Christian Restaurateur Who Refuses To Cater For Gays Receives 'God's Blessing' Of $850,000

Christian Restaurateur Who 'Would Refuse Gays' Receives Near $1 Million Windfall

NEW YORK -- A Christian pizza shop owner in Indiana, who was forced to close her business after revealing she would not cater for a gay wedding, reaffirmed her beliefs on Saturday, praising the $850,000 in donations she’s has received from likeminded citizens as "God’s blessing."

Over the past week, Crystal O’Connor, owner of Memories Pizza in Walkerton, has become an emblem of the fracture in the Hoosier state following passage of the Religious Freedom Restoration Act, which, critics argue, allows businesses to openly discriminate against gay people.

Earlier this week, O’Connor told a local news reporter: "If a gay couple came in and wanted us to provide pizzas for their wedding, we would have to say no…. We are a Christian establishment."

The restaurant shut down days later following a backlash from citizens, LGBT groups and the media. A "Support Memories Pizza" GoFundMe campaign was created soon after to keep the restaurant open.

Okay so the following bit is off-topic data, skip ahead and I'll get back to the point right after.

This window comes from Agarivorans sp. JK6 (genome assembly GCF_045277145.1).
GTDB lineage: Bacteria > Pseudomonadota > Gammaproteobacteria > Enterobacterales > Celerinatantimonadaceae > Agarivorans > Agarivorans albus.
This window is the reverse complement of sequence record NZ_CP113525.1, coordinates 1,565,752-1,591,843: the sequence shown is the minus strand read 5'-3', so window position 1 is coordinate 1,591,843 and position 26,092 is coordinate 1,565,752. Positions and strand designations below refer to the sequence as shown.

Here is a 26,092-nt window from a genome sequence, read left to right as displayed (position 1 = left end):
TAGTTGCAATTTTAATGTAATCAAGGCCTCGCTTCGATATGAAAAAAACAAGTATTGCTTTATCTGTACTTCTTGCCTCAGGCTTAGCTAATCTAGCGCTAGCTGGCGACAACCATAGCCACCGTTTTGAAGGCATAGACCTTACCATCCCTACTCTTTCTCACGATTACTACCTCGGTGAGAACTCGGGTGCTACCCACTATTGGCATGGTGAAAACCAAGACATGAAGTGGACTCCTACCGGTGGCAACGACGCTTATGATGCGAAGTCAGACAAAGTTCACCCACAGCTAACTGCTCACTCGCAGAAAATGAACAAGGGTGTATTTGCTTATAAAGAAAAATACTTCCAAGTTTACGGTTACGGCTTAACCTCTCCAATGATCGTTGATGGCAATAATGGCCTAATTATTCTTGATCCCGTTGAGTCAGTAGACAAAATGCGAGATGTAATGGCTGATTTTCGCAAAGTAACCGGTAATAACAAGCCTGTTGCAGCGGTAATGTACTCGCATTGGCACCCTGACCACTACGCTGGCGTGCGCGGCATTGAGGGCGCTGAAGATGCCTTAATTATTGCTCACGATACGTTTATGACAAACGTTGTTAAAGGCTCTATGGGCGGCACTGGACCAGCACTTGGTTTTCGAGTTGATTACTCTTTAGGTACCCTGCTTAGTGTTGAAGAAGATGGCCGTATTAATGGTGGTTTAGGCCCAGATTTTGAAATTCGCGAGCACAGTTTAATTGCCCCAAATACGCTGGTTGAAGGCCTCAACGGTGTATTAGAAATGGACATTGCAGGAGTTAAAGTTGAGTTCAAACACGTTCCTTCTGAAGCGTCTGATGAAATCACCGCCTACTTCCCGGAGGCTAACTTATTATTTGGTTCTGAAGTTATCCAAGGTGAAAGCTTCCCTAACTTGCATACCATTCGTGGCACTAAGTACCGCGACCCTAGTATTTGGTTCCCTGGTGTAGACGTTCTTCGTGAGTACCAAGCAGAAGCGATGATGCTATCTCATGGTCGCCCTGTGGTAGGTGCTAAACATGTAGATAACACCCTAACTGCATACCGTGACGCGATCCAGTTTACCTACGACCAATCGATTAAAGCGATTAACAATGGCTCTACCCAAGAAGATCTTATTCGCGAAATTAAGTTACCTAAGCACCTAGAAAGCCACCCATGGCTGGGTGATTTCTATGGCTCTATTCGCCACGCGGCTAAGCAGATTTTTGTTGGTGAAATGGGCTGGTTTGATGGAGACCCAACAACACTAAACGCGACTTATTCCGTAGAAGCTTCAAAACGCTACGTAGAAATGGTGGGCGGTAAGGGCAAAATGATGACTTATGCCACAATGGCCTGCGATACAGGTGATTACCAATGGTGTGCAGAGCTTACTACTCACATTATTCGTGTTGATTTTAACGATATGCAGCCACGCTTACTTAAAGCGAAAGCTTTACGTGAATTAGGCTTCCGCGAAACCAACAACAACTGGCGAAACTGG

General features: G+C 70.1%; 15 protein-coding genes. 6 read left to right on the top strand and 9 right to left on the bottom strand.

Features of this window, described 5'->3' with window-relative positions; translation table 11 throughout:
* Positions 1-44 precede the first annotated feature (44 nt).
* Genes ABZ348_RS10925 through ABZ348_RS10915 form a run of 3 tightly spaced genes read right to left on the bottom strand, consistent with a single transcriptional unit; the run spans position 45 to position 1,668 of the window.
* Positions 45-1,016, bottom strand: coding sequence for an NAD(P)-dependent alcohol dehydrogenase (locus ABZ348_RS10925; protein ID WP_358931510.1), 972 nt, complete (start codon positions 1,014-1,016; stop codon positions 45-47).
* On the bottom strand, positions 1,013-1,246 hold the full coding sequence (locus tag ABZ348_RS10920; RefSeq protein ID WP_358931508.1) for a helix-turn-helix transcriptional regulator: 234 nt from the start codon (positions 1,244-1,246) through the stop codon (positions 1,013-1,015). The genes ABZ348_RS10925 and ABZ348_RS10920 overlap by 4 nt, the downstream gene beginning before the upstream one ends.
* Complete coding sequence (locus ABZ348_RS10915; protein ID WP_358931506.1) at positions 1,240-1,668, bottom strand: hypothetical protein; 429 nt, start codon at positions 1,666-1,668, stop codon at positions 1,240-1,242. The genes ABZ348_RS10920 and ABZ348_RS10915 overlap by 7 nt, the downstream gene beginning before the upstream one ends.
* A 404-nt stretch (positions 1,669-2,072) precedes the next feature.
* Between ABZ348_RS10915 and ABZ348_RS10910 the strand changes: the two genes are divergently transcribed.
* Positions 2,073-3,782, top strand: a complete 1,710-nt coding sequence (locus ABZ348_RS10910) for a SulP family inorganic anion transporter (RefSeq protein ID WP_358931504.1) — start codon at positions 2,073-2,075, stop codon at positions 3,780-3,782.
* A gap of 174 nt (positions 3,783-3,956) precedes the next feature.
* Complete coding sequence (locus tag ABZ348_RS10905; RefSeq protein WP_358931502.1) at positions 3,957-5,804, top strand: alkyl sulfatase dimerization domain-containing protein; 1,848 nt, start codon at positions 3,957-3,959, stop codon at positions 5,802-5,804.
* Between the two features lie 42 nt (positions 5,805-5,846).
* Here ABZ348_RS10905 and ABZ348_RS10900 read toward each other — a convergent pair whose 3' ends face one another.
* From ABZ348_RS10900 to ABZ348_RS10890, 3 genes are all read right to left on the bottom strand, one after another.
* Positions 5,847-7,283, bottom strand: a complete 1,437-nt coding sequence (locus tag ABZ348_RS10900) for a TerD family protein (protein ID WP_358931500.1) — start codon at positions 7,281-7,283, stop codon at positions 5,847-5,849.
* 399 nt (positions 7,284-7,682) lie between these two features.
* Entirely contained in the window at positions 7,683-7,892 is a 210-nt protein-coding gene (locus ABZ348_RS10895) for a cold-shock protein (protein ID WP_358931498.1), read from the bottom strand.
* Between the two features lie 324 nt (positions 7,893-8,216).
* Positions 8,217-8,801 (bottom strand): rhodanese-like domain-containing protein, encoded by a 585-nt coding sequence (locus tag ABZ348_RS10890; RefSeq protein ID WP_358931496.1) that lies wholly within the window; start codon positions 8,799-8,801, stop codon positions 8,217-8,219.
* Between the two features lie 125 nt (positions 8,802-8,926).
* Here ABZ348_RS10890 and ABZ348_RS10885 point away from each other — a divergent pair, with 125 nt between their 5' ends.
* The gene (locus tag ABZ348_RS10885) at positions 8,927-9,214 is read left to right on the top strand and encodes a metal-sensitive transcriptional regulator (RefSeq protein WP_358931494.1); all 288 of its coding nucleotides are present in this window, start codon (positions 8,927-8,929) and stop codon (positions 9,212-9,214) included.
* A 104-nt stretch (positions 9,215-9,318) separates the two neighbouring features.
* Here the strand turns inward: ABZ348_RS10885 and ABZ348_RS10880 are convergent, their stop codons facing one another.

On Saturday O’Connor told Rupert Murdoch’s Fox News that she stood by her statement, and praised God for the outpouring of support that has seen nearly $1 million raised to help keep the shop open. "God has blessed us for standing up for what we believe, and not denying him," she told the broadcaster.

Indiana Governor Mike Pence signed the Religious Freedom Restoration Act on March 26th, the law restricting the state from "substantially burden[ing]" the free exercise of religion. A week of protests followed in which business outside the state threatened to cut ties with Indiana.

In 2013, Hazelmary and Peter Bull, the Christian owners of a guesthouse in Cornwall, lost an appeal in the UK Supreme Court after refusing to let civil partners Steven Preddy and Martyn Hall stay in a double room at Chymorvah House in Marazion in 2008.

Kirk Cameron

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